definition lawyer

The lawyer is an assistant of justice, who requires a university qualification for his / her practice, and in general of compulsory membership (that is, to be registered in an organization called the College, which regulates the activity) whose function is the legal advice of his clients.

and the judicial representation of them in the event of litigation, which may be exercised by a sponsor, signing with his client, or as proxy where he directly substitutes the client in the defense, for having a mandate from him.

The lawyer advises, investigates the case, tries to obtain the greatest benefits for his client, based on current law, trying to provide as much evidence in defense of his client, and resorting also in support of his arguments to expert opinions , sitting in books of Law (doctrine) or previous judgments of the courts in similar cases (jurisprudence)
Certain lawyers choose to belong to the judicial power, which is that power of the State that interprets and applies the laws in the concrete cases submitted to its decision.

The highest judicial office with the ability to dictate sentence is held by judges. The lawyers, members of the Judicial Power, can not exercise the defense of private clients, because they could not be both judges and have interests in the conflicts raised.

The term lawyer comes from the Latin “advocatus”, which means “he who is called to help”. In ancient Rome the lawyers or “advocatus”, also called “iurisperiti” (legal experts), “togati” (togados) or “oratores” (orators) were technical legal assistants of the parties, chosen for their good oratory, to speak on behalf of its defendants.

At first they did not enjoy obligatory retribution for their performance, but it was common that they were offered gifts or honorarium (volunrarium) on a voluntary basis, such as food, slaves, jewelry, and so on.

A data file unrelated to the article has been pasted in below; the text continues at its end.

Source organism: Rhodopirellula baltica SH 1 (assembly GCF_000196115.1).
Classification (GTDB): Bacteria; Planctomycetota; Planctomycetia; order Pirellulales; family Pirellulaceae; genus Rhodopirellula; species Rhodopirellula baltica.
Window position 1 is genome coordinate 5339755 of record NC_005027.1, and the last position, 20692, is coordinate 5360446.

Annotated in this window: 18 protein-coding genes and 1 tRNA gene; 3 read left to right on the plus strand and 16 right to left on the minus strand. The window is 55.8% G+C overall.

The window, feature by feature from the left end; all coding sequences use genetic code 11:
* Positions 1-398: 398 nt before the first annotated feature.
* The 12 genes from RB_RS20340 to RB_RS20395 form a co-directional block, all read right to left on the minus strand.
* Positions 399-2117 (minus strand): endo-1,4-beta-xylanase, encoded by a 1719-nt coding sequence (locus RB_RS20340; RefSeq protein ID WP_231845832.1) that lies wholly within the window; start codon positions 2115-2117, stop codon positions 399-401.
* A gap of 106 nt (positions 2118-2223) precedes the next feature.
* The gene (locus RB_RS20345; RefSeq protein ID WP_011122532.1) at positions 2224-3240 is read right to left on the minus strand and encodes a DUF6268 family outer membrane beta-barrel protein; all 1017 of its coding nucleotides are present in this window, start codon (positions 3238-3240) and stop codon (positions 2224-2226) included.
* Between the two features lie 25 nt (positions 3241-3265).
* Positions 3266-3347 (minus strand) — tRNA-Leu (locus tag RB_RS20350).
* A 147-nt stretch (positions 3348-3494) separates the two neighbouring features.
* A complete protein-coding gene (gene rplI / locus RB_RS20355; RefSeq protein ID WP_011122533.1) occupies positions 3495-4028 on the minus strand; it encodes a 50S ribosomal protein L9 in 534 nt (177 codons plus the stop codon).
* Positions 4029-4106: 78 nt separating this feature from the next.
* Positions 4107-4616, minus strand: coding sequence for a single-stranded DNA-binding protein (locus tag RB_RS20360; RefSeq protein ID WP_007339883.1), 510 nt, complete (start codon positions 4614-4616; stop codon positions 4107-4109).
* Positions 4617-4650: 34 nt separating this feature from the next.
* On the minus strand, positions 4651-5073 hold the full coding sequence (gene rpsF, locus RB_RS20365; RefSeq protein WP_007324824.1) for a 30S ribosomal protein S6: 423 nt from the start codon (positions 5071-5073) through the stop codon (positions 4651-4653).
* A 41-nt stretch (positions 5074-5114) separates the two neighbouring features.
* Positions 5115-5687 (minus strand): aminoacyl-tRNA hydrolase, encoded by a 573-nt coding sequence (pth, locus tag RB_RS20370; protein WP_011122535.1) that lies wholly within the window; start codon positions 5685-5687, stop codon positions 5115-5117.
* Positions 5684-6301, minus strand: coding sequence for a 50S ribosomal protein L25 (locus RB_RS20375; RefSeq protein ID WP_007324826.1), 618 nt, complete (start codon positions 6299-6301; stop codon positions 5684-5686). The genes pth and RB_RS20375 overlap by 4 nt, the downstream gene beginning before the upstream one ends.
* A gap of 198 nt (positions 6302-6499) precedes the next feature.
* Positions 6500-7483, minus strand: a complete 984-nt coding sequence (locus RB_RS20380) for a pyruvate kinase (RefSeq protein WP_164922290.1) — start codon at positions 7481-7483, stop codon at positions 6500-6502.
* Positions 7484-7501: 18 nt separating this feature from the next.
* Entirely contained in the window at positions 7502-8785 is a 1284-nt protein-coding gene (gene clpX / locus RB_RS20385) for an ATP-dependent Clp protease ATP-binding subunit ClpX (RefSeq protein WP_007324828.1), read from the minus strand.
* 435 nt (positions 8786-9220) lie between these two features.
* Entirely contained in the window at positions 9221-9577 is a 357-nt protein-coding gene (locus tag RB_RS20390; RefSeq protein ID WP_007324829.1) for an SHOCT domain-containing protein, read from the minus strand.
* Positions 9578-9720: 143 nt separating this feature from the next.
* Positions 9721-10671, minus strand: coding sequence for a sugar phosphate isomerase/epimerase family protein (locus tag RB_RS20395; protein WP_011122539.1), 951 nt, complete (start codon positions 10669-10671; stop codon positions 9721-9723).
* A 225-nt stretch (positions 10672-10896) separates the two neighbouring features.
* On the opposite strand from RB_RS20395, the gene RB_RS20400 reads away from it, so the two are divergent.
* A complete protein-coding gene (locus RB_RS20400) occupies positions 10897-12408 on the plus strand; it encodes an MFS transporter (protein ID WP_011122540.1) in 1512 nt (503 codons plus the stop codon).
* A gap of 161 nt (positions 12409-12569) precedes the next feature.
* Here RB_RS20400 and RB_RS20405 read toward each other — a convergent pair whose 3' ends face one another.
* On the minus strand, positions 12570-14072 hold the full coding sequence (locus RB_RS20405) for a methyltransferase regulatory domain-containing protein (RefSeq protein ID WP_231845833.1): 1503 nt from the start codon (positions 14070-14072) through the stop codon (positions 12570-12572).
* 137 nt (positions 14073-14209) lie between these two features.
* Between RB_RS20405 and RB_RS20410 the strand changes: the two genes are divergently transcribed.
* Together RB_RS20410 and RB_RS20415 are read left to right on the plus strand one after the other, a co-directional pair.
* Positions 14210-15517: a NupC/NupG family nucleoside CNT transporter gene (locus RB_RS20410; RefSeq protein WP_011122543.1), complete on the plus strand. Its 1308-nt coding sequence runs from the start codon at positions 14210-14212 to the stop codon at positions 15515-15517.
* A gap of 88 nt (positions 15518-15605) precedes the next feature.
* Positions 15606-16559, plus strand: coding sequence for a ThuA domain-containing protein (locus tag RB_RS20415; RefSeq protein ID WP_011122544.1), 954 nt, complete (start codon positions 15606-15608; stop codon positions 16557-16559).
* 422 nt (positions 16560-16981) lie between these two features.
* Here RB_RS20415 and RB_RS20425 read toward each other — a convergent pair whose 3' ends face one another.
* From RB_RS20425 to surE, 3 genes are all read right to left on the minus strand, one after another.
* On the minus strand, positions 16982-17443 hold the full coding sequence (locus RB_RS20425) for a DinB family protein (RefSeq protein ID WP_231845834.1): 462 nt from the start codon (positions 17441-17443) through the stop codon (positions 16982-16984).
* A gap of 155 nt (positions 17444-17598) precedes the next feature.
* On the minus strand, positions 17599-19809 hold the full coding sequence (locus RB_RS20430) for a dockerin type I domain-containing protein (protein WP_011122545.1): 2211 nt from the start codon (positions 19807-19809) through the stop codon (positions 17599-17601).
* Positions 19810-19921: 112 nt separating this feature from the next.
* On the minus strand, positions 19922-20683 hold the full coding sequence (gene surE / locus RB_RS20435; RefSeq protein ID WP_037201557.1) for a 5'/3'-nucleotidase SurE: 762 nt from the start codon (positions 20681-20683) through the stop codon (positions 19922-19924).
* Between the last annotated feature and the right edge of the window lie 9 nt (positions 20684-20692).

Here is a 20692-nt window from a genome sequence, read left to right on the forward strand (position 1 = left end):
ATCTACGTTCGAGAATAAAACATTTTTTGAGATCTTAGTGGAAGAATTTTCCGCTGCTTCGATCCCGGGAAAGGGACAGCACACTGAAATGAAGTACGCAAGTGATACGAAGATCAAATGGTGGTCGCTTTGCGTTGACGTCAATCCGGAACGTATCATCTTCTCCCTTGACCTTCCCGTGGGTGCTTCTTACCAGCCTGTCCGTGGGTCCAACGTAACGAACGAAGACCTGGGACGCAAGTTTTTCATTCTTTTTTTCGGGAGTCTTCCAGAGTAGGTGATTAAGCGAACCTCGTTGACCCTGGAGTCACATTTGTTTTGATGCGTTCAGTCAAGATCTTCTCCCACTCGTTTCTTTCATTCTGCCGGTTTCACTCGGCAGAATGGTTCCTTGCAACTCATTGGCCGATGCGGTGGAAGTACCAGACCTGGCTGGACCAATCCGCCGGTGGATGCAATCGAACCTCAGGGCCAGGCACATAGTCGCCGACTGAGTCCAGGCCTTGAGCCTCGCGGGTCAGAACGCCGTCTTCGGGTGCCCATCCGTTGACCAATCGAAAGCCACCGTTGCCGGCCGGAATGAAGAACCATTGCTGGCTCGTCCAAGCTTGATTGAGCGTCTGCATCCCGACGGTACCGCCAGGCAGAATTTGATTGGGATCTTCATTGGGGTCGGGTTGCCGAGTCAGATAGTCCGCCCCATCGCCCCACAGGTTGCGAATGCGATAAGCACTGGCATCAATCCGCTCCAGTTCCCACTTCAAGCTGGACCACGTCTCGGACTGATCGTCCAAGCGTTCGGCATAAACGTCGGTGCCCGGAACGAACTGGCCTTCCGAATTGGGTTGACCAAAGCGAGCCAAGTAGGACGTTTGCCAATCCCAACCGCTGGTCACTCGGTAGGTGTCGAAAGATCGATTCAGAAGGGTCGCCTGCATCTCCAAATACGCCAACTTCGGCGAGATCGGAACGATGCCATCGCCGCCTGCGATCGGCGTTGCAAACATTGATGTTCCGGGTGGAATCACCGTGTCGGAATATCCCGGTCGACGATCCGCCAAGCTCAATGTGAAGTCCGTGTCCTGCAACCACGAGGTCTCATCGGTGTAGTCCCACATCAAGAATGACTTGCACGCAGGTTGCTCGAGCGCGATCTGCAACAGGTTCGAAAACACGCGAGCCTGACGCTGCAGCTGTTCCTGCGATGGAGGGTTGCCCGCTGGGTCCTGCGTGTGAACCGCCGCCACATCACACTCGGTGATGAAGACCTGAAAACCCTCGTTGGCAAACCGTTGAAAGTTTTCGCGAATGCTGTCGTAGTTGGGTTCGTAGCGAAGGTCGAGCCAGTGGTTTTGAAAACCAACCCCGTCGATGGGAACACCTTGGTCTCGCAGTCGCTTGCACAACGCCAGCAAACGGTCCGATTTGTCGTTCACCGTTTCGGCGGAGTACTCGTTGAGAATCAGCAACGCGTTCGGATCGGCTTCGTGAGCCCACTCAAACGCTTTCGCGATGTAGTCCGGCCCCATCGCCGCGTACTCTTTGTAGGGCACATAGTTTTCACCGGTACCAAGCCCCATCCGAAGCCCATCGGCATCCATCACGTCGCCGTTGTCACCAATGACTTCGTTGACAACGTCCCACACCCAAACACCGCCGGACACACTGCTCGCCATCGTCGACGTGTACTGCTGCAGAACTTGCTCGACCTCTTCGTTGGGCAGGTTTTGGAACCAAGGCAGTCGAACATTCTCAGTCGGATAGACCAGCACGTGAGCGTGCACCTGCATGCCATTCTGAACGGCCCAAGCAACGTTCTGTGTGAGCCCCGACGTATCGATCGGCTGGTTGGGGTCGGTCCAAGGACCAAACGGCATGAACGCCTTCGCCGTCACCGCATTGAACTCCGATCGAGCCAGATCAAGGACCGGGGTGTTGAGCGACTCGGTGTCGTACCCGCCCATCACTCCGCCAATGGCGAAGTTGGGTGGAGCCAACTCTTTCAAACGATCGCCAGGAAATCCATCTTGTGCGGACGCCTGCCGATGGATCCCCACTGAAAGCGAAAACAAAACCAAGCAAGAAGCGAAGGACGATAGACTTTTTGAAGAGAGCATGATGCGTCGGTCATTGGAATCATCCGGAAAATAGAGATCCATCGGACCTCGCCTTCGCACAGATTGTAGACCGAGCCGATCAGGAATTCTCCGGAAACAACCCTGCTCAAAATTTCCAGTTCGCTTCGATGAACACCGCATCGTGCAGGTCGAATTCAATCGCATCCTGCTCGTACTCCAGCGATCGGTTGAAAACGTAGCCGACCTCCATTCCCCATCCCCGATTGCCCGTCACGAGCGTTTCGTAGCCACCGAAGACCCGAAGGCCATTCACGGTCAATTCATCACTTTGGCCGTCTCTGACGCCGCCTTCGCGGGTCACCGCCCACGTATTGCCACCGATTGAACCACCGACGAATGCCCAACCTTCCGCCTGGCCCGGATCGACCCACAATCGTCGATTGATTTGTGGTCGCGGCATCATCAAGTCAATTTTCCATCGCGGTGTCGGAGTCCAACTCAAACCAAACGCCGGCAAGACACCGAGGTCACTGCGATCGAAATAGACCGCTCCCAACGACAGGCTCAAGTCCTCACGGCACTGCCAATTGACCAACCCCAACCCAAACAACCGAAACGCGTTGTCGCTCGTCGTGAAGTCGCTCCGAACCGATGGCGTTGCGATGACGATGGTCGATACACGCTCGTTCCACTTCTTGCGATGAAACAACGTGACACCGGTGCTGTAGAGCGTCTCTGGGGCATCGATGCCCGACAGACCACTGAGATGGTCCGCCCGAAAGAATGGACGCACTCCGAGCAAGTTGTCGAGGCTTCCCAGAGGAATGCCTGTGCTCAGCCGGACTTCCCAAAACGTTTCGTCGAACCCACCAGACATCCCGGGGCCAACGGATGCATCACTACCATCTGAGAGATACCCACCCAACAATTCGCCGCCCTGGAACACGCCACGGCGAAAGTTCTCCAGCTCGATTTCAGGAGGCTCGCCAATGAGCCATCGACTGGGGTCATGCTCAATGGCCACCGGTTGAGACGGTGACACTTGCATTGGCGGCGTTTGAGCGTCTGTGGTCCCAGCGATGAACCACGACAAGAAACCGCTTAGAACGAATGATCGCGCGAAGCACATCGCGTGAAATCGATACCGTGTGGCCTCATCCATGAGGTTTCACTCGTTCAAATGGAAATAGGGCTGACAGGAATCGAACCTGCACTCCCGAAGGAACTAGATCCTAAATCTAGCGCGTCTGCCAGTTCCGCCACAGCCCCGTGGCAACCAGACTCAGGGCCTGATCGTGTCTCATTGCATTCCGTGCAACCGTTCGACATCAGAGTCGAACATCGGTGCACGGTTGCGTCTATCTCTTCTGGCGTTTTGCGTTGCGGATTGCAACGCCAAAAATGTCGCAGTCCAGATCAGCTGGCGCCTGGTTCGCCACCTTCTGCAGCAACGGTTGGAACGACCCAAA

The fees were forbidden in the year 204 a. C, considering that they constituted a payment in an essentially free job. This prohibition arose through the law Cincia de Muneribus.

Only in the time of Emperor Claudius, who ruled between years 41 and 54, was allowed the collection of fees, with a maximum limit, but without allowing the pact of quota litis, or a percentage of the result of the litigation. During the reign of Emperor Nero, Claudius’s successor, the fees became obligatory.

At the time of Justinian, the first Colleges grouped the lawyers appeared, and only the members could litigate before the superior courts, and enjoying certain privileges, not having to perform personal benefits, and in many cases, neither economic.

Lawyers work in two different ways: they offer specialized advice on complex legal issues and represent people in court.

Lawyers are experts in the art of defense, that is, in the presentation of a case before the court, in a court or in a public body.

They also offer expert advice on all aspects of the law. Lawyers can comment on a wide range of legal problems that do not involve judicial processes.

Most lawyers are independent or self-employed, and their income comes from the fees they earn. They share offices (or chambers) with other lawyers, so that all contribute to the cost of rent, work as a team and collaborate with each other.

Some self-employed lawyers work from home (which is technically also called a camera) and are known as independent professionals.
Most independent lawyers receive an allegation from another lawyer or notary, although currently they can also accept cases directly from the client.

The lawyers devote a lot of time to the preparation of court cases. In civil law cases, the lawyer prepares the allegations, which are very important for the case.

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